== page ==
One of my favourite Gavis in a long time. Tassarolo is the name of the commune where the Fornaci vineyard is located, and the vines bearing the fruit for this vino are more than 80 years old. Lots of candied fruit, honeysuckle, wax and mineral aromas. Almost full, still so fresh, very expressive over the palate, and with a very long sour lemon, honeycomb-flavoured finish. Can easily further age for at least another three to five years. Goes so well with carne crudo with a drizzle of fine extra virgin olive oil & squeeze of lemon.
2001 Carmenero, Ca’ del Bosco, Lombardia, Italy
Yes, it’s Carmenere, Vino da Tavola, and the 2001 is the current and available vintage. The label is depicting a wolf dressed like sheep, this grape until recent years was mistaken with Merlot (in Chile) and Cabernet Franc (in Lombardia). Currants, plums, herbal, cumin and Moroccan spice aromas. Medium to full bodied and so much alive, with plenty of fruit left, dusty tannins, there’s an interesting leafy, spicy-peppery-vegetal nuance in the background. A wine of quality way above my expectation.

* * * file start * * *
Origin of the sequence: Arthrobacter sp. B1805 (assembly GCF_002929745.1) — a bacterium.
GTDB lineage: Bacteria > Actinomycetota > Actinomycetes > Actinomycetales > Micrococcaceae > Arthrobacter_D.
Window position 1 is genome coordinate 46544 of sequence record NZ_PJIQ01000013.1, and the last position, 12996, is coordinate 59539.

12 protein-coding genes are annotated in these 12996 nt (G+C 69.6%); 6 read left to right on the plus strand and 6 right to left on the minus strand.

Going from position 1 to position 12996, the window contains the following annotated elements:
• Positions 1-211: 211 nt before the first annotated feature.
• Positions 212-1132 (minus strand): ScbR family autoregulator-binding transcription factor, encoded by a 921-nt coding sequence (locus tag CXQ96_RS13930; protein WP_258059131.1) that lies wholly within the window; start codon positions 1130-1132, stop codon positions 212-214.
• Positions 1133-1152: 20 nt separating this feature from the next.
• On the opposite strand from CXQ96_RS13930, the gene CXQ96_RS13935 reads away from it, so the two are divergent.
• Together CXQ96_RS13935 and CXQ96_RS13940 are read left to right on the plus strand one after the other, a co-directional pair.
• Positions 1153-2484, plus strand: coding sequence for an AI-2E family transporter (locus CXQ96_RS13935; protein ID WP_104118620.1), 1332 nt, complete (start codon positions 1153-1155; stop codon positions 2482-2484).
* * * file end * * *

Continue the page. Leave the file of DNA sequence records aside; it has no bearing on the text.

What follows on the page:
2004 Pinero, Ca’ del Bosco, Lombardia, Italy
Pinot Nero del Sebino is indicated on the label, Sebino is the nearby lake’s old, Latin name. Bright red berry fruit, so fresh and juicy, with hard for me to describe aroma and flavor accents, it certainly does not compare to any Pinot from anywhere, it is clearly a cool climate wine with upbeat freshness and delicacy.
1993 Millesimato Brut, Ca’ del Bosco, Franciacorta, Italy